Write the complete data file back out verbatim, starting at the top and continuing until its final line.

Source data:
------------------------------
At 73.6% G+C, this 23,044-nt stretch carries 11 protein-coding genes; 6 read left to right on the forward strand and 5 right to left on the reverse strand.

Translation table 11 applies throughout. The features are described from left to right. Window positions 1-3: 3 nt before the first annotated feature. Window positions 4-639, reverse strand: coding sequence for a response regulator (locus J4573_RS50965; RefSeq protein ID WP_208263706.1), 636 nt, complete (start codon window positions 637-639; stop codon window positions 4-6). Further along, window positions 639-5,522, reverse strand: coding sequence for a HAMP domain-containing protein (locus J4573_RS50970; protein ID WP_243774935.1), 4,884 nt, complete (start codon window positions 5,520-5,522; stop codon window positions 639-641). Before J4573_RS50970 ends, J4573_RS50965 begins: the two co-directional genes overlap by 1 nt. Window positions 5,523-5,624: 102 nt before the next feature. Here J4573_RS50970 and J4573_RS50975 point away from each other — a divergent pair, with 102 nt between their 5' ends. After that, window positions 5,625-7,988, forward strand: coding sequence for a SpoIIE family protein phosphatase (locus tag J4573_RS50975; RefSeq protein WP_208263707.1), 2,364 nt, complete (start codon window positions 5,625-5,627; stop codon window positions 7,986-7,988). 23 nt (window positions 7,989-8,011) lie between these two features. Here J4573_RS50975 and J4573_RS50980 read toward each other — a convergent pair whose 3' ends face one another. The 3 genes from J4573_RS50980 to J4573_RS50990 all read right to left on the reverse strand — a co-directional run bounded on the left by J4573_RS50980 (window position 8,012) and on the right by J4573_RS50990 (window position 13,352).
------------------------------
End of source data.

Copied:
At 73.6% G+C, this 23,044-nt stretch carries 11 protein-coding genes; 6 read left to right on the forward strand and 5 right to left on the reverse strand.

Translation table 11 applies throughout. The features are described from left to right. Window positions 1-3: 3 nt before the first annotated feature. Window positions 4-639, reverse strand: coding sequence for a response regulator (locus J4573_RS50965; RefSeq protein ID WP_208263706.1), 636 nt, complete (start codon window positions 637-639; stop codon window positions 4-6). Further along, window positions 639-5,522, reverse strand: coding sequence for a HAMP domain-containing protein (locus J4573_RS50970; protein ID WP_243774935.1), 4,884 nt, complete (start codon window positions 5,520-5,522; stop codon window positions 639-641). Before J4573_RS50970 ends, J4573_RS50965 begins: the two co-directional genes overlap by 1 nt. Window positions 5,523-5,624: 102 nt before the next feature. Here J4573_RS50970 and J4573_RS50975 point away from each other — a divergent pair, with 102 nt between their 5' ends. After that, window positions 5,625-7,988, forward strand: coding sequence for a SpoIIE family protein phosphatase (locus tag J4573_RS50975; RefSeq protein WP_208263707.1), 2,364 nt, complete (start codon window positions 5,625-5,627; stop codon window positions 7,986-7,988). 23 nt (window positions 7,989-8,011) lie between these two features. Here J4573_RS50975 and J4573_RS50980 read toward each other — a convergent pair whose 3' ends face one another. The 3 genes from J4573_RS50980 to J4573_RS50990 all read right to left on the reverse strand — a co-directional run bounded on the left by J4573_RS50980 (window position 8,012) and on the right by J4573_RS50990 (window position 13,352).